FIGURE 3 is a cross-sectional view of a portion of the apparatus showing the venturi shaped throat through which a tow enters the treating chamber and the narrow slot at the edge of the venturi through which water enters at a high velocity.
One embodiment of the present invention contemplates a tow washing apparatus having an elongated chamber through which a tow, in the form of a flat ribbon of synthetic filaments, passes. The chamber is provided with a plurality of spaced deflection plates secured to the interior of the chamber above and below the tow path, each of the deflection plates being raked in the direction of movement of the tow so that these plates force water passing through the chamber to move back and forth through the tow from one side thereof to the other. Water is forced into the chamber through a narrow slot to give it a high velocity which also serves to assist in moving the tow into the chamber.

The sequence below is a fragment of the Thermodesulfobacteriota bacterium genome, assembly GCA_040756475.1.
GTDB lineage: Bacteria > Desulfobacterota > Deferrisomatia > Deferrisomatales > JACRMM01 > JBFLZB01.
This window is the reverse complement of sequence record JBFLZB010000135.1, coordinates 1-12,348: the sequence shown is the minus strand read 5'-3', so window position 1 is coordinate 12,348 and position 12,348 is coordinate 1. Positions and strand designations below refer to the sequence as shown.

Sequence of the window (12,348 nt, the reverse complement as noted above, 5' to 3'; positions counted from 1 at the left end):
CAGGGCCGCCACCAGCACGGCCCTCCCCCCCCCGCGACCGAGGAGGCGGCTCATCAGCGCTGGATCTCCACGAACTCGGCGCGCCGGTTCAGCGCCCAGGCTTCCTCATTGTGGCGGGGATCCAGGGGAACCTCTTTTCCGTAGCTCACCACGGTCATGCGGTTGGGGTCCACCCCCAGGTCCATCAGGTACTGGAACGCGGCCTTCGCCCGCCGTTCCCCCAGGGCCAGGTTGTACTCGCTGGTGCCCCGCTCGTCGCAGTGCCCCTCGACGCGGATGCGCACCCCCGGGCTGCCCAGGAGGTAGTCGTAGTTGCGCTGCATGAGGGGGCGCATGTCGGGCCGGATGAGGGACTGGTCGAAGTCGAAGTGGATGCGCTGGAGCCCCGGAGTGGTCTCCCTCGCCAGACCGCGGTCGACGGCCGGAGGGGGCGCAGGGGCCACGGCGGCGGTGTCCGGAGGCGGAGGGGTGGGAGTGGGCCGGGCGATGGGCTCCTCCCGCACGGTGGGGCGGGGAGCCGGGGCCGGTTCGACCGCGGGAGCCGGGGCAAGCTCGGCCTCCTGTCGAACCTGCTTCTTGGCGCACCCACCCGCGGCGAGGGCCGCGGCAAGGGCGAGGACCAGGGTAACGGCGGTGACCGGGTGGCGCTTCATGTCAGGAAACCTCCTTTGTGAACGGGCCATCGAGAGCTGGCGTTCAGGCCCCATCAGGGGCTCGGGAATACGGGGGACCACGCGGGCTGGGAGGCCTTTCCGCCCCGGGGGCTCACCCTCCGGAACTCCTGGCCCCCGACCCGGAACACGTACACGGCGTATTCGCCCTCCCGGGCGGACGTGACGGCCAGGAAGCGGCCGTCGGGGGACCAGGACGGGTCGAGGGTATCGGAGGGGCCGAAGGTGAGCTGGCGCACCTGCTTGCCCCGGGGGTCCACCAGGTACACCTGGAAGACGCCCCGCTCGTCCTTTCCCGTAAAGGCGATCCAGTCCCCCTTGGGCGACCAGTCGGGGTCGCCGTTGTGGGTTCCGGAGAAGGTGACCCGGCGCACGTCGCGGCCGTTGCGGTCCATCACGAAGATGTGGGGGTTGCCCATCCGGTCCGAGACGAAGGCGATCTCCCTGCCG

Refer-ring now in detail to the drawing, there is shown a tow washing apparatus having an elongated chamber 12 which has a rectangular cross-sectional configuration as shown in FIGURE 2 of the drawing. A tow 13 in the form of a thin, wide ribbon of synthetic filaments is moved through the chamber 12 by pairs of nipped rolls 14 (only the lower rolls being shown) in the direction shown in FIGURE 1, the tow exiting from the chamber 12 through an opening 15 in the downstream end thereof.
The chamber 12 is provided with a plurality of raked or inclined deflecting plates 18 and 19 secured to the upper and lower walls, respectively, of the chamber 12. The purpose of the deflecting plates 18 and 19 is to force water moving through the chamber to move from one side of the tow path to the other and thereby thoroughly penetrate the tow. Water from a supply 22 is forced into the chamber 12 through a narrow opening 23 and exits from the chamber 12 through an opening 24 at the downstream end of the chamber 12.